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April's Cyber News

Join us as we take a look at the top cybersecurity stories that caught our attention in April


1- Data Breach at the Ordre des Infirmières et Infirmiers du Québec


Hackers have stolen personal information of members of the Ordre des infirmières et infirmiers du Québec following a ransomware attack. The compromised data, found on the dark web, includes contact details, social insurance numbers, and dates of birth, as well as complete documents such as health insurance cards and driver's licenses. The Ordre confirmed a cyberattack and a ransom demand of $200,000 USD. The investigation is still ongoing according to La Presse.


2- Nouveau cadre pour les objets connectés au Royaume-Uni


In the United Kingdom, a new law has been enacted to regulate the Internet of Things. This law applies to any device that can connect to the Internet or a network, focusing primarily on consumer products. It mandates stronger password requirements, sets forth policies for disclosing vulnerabilities to consumers, and governs the reporting of security incidents. Will we soon see a similar compliance framework in Quebec? Learn more at:


3- Rolling Smishing Alert!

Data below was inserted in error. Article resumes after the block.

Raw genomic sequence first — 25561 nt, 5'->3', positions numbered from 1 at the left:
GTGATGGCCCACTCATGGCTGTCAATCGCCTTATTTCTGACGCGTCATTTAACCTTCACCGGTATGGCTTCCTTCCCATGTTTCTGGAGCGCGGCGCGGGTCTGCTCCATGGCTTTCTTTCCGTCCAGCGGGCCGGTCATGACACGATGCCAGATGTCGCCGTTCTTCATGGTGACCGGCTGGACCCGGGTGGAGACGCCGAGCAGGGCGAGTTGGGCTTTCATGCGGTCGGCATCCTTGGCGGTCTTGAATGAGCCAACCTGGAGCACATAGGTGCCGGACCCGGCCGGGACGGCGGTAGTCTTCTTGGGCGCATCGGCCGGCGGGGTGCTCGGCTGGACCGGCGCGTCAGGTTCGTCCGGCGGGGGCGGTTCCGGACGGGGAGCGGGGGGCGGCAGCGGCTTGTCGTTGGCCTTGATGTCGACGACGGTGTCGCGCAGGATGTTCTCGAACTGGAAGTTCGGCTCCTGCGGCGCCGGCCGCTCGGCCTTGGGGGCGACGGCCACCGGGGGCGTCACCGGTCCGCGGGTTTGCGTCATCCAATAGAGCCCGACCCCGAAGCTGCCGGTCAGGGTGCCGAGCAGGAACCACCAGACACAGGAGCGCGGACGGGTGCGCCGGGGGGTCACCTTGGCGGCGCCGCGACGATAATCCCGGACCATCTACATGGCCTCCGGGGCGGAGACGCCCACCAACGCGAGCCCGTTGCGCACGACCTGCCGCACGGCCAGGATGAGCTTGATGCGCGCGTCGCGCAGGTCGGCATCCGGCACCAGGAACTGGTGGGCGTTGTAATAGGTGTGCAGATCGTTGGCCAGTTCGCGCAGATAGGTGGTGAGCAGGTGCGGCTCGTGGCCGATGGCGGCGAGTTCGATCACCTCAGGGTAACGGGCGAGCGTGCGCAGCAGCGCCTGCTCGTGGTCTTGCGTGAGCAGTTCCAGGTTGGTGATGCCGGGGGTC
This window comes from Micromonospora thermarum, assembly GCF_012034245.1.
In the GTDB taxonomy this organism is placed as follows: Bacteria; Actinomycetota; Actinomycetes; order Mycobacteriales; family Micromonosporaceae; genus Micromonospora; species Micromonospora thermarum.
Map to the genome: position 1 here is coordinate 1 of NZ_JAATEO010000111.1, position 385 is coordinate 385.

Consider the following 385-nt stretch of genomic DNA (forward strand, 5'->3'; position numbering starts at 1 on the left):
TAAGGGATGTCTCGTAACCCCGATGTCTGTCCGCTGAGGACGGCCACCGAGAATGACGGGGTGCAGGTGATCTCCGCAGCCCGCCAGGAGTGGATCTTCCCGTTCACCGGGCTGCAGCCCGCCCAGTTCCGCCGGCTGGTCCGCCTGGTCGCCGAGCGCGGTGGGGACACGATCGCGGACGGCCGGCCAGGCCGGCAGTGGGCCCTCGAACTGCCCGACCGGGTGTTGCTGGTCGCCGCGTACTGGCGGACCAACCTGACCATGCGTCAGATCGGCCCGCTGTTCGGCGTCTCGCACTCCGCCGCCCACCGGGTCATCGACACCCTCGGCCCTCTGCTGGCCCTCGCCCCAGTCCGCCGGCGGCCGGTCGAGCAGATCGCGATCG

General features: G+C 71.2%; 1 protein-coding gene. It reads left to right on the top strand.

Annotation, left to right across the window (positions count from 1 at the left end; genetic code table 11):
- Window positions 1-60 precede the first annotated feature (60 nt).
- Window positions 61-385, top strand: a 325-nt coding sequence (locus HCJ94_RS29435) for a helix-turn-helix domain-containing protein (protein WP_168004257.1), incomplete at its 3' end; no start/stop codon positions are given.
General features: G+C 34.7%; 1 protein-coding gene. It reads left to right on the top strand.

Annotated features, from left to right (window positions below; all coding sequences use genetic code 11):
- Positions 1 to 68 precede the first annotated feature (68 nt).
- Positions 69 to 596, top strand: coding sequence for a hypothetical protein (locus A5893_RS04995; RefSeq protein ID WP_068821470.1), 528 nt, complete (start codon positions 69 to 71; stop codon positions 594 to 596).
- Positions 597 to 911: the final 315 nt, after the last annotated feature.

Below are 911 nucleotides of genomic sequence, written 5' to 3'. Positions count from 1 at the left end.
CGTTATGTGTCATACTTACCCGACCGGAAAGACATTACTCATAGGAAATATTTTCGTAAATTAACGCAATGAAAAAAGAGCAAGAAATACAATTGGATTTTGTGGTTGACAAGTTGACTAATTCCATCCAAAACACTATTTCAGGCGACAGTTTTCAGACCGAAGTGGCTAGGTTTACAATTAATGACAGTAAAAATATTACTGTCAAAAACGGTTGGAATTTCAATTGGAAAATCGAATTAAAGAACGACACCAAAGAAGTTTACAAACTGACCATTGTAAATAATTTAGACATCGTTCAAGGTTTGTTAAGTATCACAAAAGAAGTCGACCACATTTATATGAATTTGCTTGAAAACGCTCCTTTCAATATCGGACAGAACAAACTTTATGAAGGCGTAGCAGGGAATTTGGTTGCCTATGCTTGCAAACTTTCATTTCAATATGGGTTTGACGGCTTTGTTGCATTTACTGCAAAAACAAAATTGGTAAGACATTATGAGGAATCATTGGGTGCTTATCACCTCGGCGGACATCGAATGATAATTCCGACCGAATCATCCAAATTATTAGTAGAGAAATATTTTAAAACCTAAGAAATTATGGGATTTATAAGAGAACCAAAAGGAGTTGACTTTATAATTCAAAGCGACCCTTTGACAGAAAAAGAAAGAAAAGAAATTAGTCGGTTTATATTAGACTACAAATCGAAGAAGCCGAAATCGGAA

The FBI has issued a warning about a sophisticated SMS phishing (smishing) scam targeting motorists. Fraudsters send fake toll notifications to steal money and personal data. Active since March 2024 and already spotted in several states, this scam sends SMS messages to victims claiming they have unpaid toll debts and directs them to phishing sites posing as legitimate toll service websites. While this scam is particularly prevalent in the United States, it is also relevant globally, including in Canada, where provinces like Quebec have toll facilities such as highways 25 and 30. To protect yourself, always verify toll debts through official websites or customer service numbers. Forewarned is forearmed!



4- BatBadBut Batch !


Four vulnerability reports (CVE-2024-1874, CVE-2024-22423, CVE-2024-24576, CVE-2024-3566) have been assigned to the BatBadBut vulnerability, identified by researcher RyotaK. This flaw exploits the handling of batch files (.bat, .cmd) in the Windows PATHEXT environment variable, allowing the execution of unauthorized commands. Organizations should promptly review and update their security protocols, apply patches from language maintainers, and strengthen input validation to mitigate these risks. the articles from Security Affairs and Security Week, providing thorough insights and suggested security measures.


5- Un développeur Utils


It wasn't an April Fool's joke! ( A vulnerability was discovered by an exceedingly attentive Microsoft employee. Developer Andres Freund noticed a few microseconds' worth of debt on his processor time. Investigating this anomaly, he uncovered and reported a backdoor in the programming of the XZ Utils software. This application, found on the vast majority of systems, is designed for lossless data compression. A compromise of this application could enable a malicious actor to infiltrate all affected systems. This vulnerability echoes the log4j incident! A well-trained developer is a secure developer!




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